At Africa Conference, Clinton Calls for Increased U.S. AidBy Steven Mufson
THE WASHINGTON POST -- WASHINGTON
Opening a conference here of 2,300 Africa supporters from across the troubled continent and the United States, President Clinton called on Congress to swiftly complete work on legislation that would expand access to U.S. markets for African textiles and other goods.
Clinton also said the United States must provide greater support for disease control, debt relief and conflict resolution in Africa.
“We must be involved in Africa,” Clinton said, adding that in an era of globalization, all countries are “more vulnerable to one another’s problems.”
Clinton’s speech at the Washington Convention Center came on the second day of a five-day conference organized by the National Summit on Africa, an organization funded largely by the Ford Foundation and devoted to educating Americans about Africa and promoting U.S. involvement in African issues.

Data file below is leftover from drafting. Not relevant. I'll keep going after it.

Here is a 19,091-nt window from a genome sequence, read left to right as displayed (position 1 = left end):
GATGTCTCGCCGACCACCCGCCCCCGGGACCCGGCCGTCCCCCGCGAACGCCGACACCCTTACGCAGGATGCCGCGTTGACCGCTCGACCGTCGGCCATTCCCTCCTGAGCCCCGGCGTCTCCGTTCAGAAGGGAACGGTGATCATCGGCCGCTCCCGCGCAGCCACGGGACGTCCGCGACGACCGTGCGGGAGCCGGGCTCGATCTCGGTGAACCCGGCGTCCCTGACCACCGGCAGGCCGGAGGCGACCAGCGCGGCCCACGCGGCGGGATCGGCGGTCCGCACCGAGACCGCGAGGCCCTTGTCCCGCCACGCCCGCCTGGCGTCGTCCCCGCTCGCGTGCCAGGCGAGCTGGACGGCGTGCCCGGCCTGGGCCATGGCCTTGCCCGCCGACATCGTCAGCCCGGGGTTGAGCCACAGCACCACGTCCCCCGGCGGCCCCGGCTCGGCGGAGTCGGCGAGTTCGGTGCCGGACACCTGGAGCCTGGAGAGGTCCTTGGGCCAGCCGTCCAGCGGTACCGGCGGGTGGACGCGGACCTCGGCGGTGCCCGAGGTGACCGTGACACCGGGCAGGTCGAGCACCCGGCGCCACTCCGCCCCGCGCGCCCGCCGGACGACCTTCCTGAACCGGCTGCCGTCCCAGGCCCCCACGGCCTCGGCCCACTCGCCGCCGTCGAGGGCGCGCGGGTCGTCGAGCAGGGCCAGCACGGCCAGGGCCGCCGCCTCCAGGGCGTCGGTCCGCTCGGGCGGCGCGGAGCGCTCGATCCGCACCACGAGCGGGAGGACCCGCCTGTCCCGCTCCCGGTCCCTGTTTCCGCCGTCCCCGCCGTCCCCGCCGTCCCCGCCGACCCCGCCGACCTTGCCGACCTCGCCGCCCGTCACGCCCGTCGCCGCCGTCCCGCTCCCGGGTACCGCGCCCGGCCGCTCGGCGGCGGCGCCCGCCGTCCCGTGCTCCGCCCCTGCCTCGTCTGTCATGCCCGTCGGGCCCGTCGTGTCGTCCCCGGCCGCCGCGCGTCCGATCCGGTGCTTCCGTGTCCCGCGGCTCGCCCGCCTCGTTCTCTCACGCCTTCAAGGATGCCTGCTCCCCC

Though the delegates warmly greeted Clinton -- the first U.S. president to visit Africa while in office -- many also criticized the United States for its limited involvement in African peacekeeping missions, the reluctance of U.S. pharmaceutical companies to make cheap copies of their drugs available in African countries and the level of U.S. economic assistance to the continent.
In a feisty roundtable held Wednesday night, Ellen Johnson Sirleaf, former finance minister of Liberia, sharply criticized the Clinton administration for coming to the rescue of Kosovo but failing to act in the brutal civil war in Sierra Leone. Ali Mazrui, a leading African scholar, argued that the United States and Europe should not only give debt relief but should also pay reparations for damage done by colonialism and slavery.
Before Clinton’s speech, the secretary general of the Organization of African Unity, Salim A. Salim of Tanzania, lamented that Africa “lacks a strong constituency in the United States.”
“A strong Africa is positive not only for Africa itself, but for its partners,” he said.
Much of the talk at the conference, however, has been about Africa’s problems, not its strengths.